The examples of air ambulance and the trauma center are revealing. The fastest, most direct, and most efficacious is what we all want for ourselves or loved ones. The cost of that is very high, and likely somewhat justifiably so as a nature of its very business model, just like the trauma center hospital. Through our use of such services, in emotionally challenging circumstances (or because we are not capable of making decisions and a helicopter is summoned for us based on the paramedic's judgment), we may incur incredible expense, that could follow us for years. 

In the end, the system and processes that we have are the result of legislative compromise. Over the years, the advocates of "pay nothing" and "pay everything" have been forced to various compromises. In various legislative and regulatory constructs, there are potentials for exploiting loopholes. Some see the deregulation act as such a loophole and decry the air ambulance company charging as they do. Others see value in the air ambulance and implicitly trust in them to make honorable decisions about necessity. 

A great many believe that the system and process that we live within, the result of compromise, is flawed and antiquated. They advocate for change. But, they advocate most often from the same polar positions described above, their own personal positions. They advocate that more taxes and more "free" care will solve the dilemma or that less government involvement will. Each ignores some modicum of the reality, and their solutions seem to focus mostly on who can scream the loudest. 

As yet, the screaming has not solved the complaints regarding air ambulance services. As yet, there seems no real solution at all. For now, we are locked in an ideological dispute. In all likelihood, that debate will eventually be stalled with another compromise. Whatever it is will change our consumption, expectations, or both. That compromise will enhance care for some, impair care for others. And, unfortunately, history suggests that regardless it will increase costs. Seemingly every solution in our history has increased cost.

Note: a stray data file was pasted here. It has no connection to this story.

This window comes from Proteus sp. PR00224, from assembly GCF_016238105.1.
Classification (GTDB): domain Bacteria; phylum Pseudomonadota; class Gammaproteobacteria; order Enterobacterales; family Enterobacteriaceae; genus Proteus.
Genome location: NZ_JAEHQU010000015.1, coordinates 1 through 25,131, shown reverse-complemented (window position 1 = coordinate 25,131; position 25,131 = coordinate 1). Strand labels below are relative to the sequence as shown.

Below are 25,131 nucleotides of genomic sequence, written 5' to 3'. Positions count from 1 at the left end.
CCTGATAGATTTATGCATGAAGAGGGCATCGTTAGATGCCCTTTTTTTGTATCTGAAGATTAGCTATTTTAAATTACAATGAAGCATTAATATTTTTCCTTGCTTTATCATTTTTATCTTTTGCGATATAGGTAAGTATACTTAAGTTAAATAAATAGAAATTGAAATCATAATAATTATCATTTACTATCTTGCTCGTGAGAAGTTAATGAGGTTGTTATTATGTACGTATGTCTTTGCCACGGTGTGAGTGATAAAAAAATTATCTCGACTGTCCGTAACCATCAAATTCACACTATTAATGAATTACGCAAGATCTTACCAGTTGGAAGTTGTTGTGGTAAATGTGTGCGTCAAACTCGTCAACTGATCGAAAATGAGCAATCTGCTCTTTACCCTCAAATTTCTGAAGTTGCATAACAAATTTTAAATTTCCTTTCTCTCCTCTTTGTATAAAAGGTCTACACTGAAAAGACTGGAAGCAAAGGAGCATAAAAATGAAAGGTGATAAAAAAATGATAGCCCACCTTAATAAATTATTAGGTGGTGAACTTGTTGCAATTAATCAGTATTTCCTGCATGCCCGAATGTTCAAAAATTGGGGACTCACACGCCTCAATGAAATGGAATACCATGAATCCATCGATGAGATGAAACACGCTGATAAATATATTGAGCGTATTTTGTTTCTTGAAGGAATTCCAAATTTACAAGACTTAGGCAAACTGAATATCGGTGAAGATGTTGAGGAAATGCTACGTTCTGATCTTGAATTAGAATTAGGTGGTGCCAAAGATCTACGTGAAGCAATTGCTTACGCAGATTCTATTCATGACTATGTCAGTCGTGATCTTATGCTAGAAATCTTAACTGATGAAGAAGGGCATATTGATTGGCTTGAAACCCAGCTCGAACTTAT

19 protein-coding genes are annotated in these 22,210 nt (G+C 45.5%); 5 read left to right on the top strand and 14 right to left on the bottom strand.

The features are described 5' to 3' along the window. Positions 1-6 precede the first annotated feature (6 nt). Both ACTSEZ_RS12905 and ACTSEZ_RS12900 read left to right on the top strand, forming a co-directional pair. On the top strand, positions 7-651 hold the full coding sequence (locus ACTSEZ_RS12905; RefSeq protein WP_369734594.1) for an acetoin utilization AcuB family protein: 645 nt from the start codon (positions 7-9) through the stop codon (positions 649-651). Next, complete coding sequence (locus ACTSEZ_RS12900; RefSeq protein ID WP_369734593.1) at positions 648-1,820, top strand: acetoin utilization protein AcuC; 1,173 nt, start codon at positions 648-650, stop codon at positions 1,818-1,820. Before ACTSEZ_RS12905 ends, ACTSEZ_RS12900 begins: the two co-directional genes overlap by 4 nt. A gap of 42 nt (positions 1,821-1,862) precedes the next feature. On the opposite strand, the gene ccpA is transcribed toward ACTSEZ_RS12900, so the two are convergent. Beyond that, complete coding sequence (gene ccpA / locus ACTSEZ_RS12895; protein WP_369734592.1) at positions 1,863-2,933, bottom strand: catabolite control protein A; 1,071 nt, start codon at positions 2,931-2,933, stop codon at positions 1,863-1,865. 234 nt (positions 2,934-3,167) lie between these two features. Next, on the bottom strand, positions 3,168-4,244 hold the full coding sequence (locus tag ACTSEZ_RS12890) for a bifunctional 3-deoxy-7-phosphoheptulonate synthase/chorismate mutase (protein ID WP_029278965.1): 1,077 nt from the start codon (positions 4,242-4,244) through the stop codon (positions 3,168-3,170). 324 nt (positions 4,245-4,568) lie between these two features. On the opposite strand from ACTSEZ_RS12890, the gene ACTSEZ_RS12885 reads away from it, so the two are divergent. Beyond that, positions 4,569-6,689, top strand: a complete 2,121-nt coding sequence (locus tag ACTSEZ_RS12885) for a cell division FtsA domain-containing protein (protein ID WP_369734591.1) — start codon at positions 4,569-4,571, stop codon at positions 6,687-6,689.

Thursday, July 19, 2018

"But it's Legal"

We hear it time and again, "the states where marijuana is legal." I have heard that phrase or something similar from an assortment of knowledgeable, well-educated, and seemingly well-meaning members of the workers' compensation community in recent years. There is a disconnect in that perspective, as what they really mean to communicate is that the use of marijuana has been decriminalized in particular states, under particular state's laws.

The fact remains that marijuana is illegal. Recently, the Maine Supreme Court recognized this, see Federal Law Matters in Maine. It was previously recognized similarly by the Colorado Supreme Court in Coats v. Dish Network, discussed more fully below. 

Pot is a complicated subject; some thoughts on it are described in Marijuana May be a Problem - You Think? Notable among problems are the current lack of science to support medical use, the federal illegality, and questions about its side-effects and potential detriments. Remember, "medical marijuana" remains an oxymoron, as the substance is not legally accepted for treatment of any medical condition (by definition, Schedule I). There are some approved medications that employ marijuana derivatives; I leave to the reader whether that is a valid distinction. 

But, at least as regards marijuana, the current trend is to ignore the law. The federal government, under two seemingly very different Presidents, has acquiesced in the production, transport, and sale of vast quantities of cannabis in America. Thus, while it remains illegal there is little if any enforcement of the federal law (we know where it is grown and sold if the government wished to stop it). Whether one agrees with its use or presence, it appears clear that weed is here to stay, regardless of what the law says.